We have used a combination of Teach Your Child to Read in 100 Easy Lessons, The Reading Lesson: Teach Your Child to Read in 20 Easy Lessons, and The Original McGuffey’s Eclectic Primer for Ian (the 5 year old entering Kindergarten this fall). I noticed that going to the same book day after day causes his interest to wane, so we change it up often to keep his enthusiasm up.

At this point in our reading journey, having enough books on hand is my biggest challenge.

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celebrate-ordinary-days-summer

Celebrate the Ordinary Days: Summer Edition- Part One

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Although Summer vacation has already started for some and will soon be starting for others, the official beginning of summer happens on June 21.

Here in Florida, summer means more time at the beach, sunscreen, sand, afternoon thunderstorms, more freedom to go out, and patriotic celebrations. The way we think of our northern friends during the fall and winter, they think of us during the summer.

I look forward to the summer because there are so many ways to make simple memories and traditions that our children will remember for many years to come.

Although we do not need to fill every moment of our summer with an activity or special over-the-top activity for our children (boredom is a good thing!), here are some upcoming days that we plan on celebrating or recognizing in passing throughout our summer. If you are looking for more days that your family might enjoy, check out National Day Calendar. There are so many “national” days, it is impossible to list them all here.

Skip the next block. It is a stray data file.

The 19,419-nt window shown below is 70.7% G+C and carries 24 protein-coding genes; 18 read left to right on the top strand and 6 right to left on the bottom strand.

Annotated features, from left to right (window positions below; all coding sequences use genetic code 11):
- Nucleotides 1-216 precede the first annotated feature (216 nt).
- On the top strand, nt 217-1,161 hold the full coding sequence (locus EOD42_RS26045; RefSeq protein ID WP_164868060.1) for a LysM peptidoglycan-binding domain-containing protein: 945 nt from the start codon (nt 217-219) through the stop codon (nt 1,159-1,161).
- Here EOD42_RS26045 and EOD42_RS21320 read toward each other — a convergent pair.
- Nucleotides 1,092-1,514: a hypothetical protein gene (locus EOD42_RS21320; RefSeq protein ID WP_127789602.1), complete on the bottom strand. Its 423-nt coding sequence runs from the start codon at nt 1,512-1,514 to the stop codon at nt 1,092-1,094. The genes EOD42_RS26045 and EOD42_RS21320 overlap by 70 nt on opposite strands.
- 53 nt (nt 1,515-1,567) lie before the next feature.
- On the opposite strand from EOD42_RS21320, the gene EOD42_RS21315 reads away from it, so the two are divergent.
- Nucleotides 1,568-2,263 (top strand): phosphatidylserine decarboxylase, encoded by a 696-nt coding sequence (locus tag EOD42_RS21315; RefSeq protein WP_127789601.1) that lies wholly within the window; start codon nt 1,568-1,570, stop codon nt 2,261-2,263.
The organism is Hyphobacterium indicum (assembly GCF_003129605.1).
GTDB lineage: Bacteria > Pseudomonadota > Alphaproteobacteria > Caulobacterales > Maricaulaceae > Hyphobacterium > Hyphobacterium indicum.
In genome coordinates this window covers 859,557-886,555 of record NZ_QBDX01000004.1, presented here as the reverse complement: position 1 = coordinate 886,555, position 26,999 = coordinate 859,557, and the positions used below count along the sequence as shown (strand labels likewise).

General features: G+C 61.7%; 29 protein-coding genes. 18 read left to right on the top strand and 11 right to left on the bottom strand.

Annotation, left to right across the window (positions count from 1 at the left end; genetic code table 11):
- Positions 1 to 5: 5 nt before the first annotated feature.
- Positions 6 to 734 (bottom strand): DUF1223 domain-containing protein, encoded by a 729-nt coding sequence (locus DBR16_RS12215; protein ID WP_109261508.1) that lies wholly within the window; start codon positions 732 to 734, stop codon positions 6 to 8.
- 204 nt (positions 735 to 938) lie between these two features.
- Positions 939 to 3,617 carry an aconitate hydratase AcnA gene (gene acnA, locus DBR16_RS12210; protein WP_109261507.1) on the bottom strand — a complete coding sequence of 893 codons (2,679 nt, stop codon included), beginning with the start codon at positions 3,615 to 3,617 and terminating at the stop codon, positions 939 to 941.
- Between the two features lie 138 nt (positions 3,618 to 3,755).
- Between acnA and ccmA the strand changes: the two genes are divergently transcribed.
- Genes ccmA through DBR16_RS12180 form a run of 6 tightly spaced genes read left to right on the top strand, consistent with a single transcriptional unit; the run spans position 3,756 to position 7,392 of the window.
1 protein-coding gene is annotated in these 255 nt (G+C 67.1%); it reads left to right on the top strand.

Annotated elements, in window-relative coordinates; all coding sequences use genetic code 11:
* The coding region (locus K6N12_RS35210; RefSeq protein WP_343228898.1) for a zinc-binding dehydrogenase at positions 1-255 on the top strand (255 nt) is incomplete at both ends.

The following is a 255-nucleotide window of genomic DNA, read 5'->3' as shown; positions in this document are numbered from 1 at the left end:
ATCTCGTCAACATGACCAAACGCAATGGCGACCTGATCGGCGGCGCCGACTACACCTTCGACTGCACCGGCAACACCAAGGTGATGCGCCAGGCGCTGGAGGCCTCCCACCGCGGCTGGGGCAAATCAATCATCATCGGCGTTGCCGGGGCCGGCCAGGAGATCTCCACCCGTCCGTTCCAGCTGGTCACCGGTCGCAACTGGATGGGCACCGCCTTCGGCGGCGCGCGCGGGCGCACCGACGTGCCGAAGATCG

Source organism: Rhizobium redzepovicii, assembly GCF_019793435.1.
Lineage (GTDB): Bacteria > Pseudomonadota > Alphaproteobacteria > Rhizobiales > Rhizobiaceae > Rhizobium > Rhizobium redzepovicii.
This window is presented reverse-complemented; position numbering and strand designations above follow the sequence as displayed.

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Jun 21- First Day of Summer- This is the day with the most daylight hours, so to celebrate, we are staying up till the sun goes down. How will you celebrate?

June 21- National Selfie Day- Gather those kiddos together, and if hubby is available grab him, too, and smile big for the camera!

June 23- National Pink Day- Since as far back as I can remember, my girl’s favorite color has been pink (for a really short time, purple was thrown in there… but that was very short lived), so finding a day to celebrate this color was pretty exciting.

June 26- National Beautician’s Day- Those people who are dedicated to keeping us looking our best need a bit of recognition. This is also a great day to teach our children to show gratitude to others.

 June 26- National Chocolate Pudding Day- This  day lends itself to an easy snack idea.

celebrate-ordinary-days-summerJune 27- National PTSD Day- During my research for special days, I noticed that from Memorial Day thru the end of summer there are many patriotic observances and holidays. Today is a great way to bring awareness to our children that some of our soldiers have returned home with wounds that cannot be seen. It’s a great way to round out the honoring and observances of these patriotic days.

June27- National Sunglasses Day- Does your child own a pair of sunglasses? If not, today would be the perfect day to gift them an inexpensive pair to shield their eyes from the sun this summer.

June 28- National Paul Bunyan Day- Do your kids know about the Paul Bunyan and his big blue ox Babe? If not, why not show them a cartoon or read a book to them about this famous lumberjack legend.

June 29- National Handshake Day- Do you appreciate a good, hearty handshake? Give your kiddos a lesson in greeting others with a good handshake.